A project run by Wild Hogs Hedgehog Rescue in partnership with Making Pi and supported by the British Hedgehog Preservation Society is helping to monitor rehabilitated hedgehogs as they are returned to the wild following successful rehabilitation at the rescue.
Hedgehog Republic has ten intelligent feeding stations operating across two locations in Gloucestershire. The first area, Kingsway, is a large suburb of Gloucester city and has a good resident population of hedgehogs. The second area, Severnside, is a rural area consisting of smaller villages where hedgehogs are known to be active.
Wild Hogs Hedgehog Rescue has been microchipping hedgehogs on release for the past four years. This has provided useful information when hedgehogs return to the rescue. However, the new feeding stations can scan microchips on hedgehogs that have been released in the wild. This information allows the rescue to monitor releases in the area and view videos of the hogs to monitor their health without disturbing the hedgehogs. Built-in weighing scales give an estimate of the hedgehog’s weight and the microchip scanner allows individual hogs to be identified.
Wild Hogs Hedgehog Rescue Assistant Manager, Emily Harper said “The new technology is giving us unprecedented information to monitor how successful the hedgehogs are once we release them back to the wild. We have detected hedgehogs that were released in 2019 that are still doing well and have maintained a healthy weight. We have also been able to monitor others that have been injured or appear unwell and follow their progress. This will help us to improve rehabilitation and understand more about how hedgehogs adapt when they are returned to the wild”.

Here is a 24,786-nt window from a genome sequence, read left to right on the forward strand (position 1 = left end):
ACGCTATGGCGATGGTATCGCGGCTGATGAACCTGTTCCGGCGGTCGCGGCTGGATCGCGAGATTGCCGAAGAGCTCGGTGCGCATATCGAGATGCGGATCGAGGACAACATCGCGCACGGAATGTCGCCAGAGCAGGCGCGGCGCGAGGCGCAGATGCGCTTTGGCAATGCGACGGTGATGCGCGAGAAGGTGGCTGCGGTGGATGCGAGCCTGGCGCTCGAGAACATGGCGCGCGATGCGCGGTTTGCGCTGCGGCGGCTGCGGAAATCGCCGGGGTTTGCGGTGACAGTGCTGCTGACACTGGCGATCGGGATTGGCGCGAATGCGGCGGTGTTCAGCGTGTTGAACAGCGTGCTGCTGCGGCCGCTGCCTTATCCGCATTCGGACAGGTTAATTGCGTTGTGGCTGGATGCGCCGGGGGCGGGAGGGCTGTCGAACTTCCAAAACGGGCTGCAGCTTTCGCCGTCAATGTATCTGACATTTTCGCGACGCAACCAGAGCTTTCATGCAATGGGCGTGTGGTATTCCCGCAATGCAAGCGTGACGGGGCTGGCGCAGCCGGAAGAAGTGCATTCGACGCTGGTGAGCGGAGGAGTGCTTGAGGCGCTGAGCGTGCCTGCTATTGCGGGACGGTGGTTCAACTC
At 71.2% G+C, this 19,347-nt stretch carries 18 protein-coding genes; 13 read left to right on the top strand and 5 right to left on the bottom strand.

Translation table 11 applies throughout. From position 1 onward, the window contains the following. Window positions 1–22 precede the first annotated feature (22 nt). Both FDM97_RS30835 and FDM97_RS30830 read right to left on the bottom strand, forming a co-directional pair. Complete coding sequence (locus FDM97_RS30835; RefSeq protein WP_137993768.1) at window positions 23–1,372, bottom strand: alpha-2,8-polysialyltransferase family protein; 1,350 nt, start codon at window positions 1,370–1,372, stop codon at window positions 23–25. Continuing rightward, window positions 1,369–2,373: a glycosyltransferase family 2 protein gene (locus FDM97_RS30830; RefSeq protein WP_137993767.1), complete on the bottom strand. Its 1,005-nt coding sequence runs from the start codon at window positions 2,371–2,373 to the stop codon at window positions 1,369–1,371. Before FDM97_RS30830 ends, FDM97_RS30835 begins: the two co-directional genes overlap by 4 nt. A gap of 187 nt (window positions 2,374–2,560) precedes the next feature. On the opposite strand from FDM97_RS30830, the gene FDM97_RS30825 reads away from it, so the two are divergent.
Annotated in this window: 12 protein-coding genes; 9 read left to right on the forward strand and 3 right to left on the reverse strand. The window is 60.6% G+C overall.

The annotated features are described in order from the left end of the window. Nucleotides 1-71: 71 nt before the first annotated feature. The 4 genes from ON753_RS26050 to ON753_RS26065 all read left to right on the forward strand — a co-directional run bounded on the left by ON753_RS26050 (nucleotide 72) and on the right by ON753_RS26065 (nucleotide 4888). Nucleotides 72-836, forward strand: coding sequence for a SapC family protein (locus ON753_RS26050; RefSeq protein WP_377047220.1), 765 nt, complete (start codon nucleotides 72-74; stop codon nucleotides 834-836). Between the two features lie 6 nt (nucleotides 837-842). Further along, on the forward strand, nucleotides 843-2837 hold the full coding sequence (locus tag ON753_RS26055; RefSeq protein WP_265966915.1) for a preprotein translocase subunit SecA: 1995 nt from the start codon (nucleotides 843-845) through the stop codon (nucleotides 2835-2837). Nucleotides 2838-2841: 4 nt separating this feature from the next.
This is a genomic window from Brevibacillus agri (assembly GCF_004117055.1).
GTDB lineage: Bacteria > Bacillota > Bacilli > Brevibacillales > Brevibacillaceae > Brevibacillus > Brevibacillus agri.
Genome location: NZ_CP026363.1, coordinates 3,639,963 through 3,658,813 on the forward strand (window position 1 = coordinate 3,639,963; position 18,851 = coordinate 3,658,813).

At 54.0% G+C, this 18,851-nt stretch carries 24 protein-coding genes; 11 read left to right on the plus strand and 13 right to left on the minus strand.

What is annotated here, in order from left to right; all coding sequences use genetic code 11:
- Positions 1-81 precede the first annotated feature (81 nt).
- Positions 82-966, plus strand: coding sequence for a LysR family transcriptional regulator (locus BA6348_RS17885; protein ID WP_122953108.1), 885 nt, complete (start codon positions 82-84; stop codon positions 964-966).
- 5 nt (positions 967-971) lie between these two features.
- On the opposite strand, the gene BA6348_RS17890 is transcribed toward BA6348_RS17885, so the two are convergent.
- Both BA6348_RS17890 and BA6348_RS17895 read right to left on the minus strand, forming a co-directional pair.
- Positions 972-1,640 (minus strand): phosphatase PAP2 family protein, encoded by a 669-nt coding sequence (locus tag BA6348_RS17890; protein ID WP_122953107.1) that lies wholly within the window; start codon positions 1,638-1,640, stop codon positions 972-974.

The project has been funded by the British Hedgehog Preservation Society and Chief Executive Fay Vass said “This project has enabled us to see the potential benefits of micro-chips as a way of monitoring rehabilitated hedgehogs post-release. We are also able to compare the different behaviours of hedgehogs in suburban and rural gardens. This is important as we know that hedgehogs have been declining more in rural areas and we are keen to understand if rural gardens could provide support for hedgehogs in the same way that we have seen in suburban gardens”